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Your final treatment will be decided by our prescribers based on your medical assessment. You will be asked to select a treatment option from a list after completion of your medical assessment.

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Your final treatment will be decided by our prescribers based on your medical assessment. You will be asked to select a treatment option from a list after completion of your medical assessment.

Finacea Gel

Finacea Gel

In stock

  • Treats mild to moderate cases of rosacea
  • Contains the active ingredient azelaic acid
  • Also eliminates bacteria that produces pimples and rosacea

From £19.99

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What is Rosacea?

Rosacea is a common skin condition that causes red patches and visible blood vessels mostly on the face. It can also produce small, red, pus-filled bumps on the skin. It is a long-lasting skin condition that causes inflammation and redness on the face. Rosacea usually starts from the nose and cheeks and then spreads to the forehead and chin in extreme conditions. Over time, redness can become more intense. Rosacea is often mistaken for acne. It mostly affects middle-aged women with light and fair complexion, but anyone can have it. It is a chronic disease with no definitive cure, but treatments can reduce this long-lasting condition's symptoms. 

Types of rosacea are:

• Erythematotelangiectatic rosacea is the most common type of rosacea characterised by dilated blood vessels, redness and flushing. 

• Papulopustular rosacea is acne-like bumps on the face that can cause swelling and form pustules, resembling whiteheads. 

• Phymatous rosacea is a thickening of the skin, sometimes on the nose, resulting in a bumpy texture. 

• Ocular rosacea is characterised by a watery appearance and burning of the eyes.

In some cases, rosacea can appear on the chest and back or the neck of a person. It may affect the eyes, causing them to be watery and irritated. People develop solid red bumps on their skin filled with pus when they are affected by rosacea. A bulbous, swollen appearance on the nose called rhinophyma can also be caused by rosacea.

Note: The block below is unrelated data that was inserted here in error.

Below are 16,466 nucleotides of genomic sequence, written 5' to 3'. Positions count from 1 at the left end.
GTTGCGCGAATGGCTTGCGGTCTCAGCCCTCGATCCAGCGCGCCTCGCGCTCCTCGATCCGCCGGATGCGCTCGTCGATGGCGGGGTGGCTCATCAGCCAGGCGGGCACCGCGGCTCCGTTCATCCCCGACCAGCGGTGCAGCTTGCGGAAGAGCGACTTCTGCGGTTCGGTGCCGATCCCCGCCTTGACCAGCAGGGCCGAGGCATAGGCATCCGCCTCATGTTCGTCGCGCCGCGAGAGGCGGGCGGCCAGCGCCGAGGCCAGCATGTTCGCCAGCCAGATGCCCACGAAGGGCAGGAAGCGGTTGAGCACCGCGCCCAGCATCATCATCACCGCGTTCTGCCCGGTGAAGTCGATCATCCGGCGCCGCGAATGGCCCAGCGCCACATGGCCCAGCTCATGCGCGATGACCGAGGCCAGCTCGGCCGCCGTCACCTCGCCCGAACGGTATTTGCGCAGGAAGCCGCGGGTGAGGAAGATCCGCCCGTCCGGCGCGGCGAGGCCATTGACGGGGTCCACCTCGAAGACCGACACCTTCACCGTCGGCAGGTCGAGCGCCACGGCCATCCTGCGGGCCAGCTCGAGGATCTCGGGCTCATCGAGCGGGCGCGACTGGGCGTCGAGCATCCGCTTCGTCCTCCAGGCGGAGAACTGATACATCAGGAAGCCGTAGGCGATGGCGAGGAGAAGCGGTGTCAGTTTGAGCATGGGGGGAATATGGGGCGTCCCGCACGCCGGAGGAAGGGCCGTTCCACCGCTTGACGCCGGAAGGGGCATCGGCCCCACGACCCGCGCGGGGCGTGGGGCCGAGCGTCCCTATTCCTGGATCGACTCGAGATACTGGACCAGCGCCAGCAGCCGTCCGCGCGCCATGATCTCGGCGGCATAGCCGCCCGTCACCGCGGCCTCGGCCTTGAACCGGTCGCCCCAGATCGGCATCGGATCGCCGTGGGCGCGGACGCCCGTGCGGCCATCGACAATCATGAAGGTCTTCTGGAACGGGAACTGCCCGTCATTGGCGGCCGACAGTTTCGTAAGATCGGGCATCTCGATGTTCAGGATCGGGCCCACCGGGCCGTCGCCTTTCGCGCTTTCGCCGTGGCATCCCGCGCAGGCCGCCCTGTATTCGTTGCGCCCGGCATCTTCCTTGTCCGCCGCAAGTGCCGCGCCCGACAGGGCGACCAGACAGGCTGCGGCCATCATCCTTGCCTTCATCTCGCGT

What causes rosacea?

Rosacea affects approximately 1 in 10 people in the UK, and most don't even know they have it. The cause of rosacea is unknown and not definitive yet, but studies have shown to prove the process elements. One of the theories of the cause of rosacea suggests that this condition may be because of the neurovascular system or the immune system. A tiny skin mite known as dermadex has been found in a large amount where there is rosacea. Other theories suggest that rosacea might be a genetic condition that could be passed on from the family. Dermatologists believe that the cause of rosacea is likely a mix of genetics and environmental factors. Lifestyle choices can also affect a person's risk of getting rosacea. A healthy lifestyle is of at most important to reduce your chances of getting rosacea.

 A type of bacteria called H. pylori usually lives in your gut. Studies suggest this germ can tend to raise the amount of the digestive hormone gastrin, which might cause your skin to look flushed.

Rosacea can be triggered by:

  1. Sunlight or wind

  2. Cosmetic products

  3. Temperature

  4. Spicy foods and specific beverages

  5. Alcoholic beverages such as red wine

  6. Drugs that dilate the blood vessels

  7. Exercise

Some risk factors include:

  1. If you are a female

  2. If you have fair and sensitive skin

  3. If you are over the age of 30

  4. If you smoke

  5. If you have a family history of rosacea

What are the common symptoms of rosacea?

A few most common signs and symptoms of rosacea include the following that may help with the diagnosis: 

Facial redness: Rosacea typically causes redness in the central part of your face. Tiny blood vessels on your nose and cheeks become more visible and swollen. 

Swollen red bumps: People affected by rosacea develop small, pus-filled pimples that appear to be acne on their face. Skins may feel hot, tender and extremely irritable.